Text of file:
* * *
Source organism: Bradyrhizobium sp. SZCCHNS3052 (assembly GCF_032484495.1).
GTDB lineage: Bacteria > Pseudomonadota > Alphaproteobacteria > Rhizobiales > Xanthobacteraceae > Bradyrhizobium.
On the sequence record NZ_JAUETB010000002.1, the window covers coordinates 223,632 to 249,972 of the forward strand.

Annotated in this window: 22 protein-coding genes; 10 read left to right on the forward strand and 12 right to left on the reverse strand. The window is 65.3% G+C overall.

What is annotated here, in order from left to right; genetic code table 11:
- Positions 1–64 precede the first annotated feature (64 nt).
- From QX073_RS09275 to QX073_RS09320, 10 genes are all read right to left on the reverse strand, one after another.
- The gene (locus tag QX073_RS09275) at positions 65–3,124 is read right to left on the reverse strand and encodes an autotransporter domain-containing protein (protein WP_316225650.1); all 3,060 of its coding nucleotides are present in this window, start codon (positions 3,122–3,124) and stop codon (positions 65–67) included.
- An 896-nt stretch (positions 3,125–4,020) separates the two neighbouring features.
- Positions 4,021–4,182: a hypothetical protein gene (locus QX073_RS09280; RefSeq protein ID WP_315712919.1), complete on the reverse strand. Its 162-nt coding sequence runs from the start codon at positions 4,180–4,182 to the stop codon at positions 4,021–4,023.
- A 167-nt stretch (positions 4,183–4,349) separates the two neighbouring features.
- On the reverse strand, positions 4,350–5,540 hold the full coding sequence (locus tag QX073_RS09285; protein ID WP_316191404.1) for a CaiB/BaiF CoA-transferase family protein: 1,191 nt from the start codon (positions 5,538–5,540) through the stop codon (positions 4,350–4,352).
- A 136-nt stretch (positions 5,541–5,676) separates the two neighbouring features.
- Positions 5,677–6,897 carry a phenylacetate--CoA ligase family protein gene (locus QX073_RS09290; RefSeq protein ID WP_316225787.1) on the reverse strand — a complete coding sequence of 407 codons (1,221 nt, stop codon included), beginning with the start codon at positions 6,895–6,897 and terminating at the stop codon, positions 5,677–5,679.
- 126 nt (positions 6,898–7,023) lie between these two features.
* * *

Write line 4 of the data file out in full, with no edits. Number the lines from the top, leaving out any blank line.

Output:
Annotated in this window: 22 protein-coding genes; 10 read left to right on the forward strand and 12 right to left on the reverse strand. The window is 65.3% G+C overall.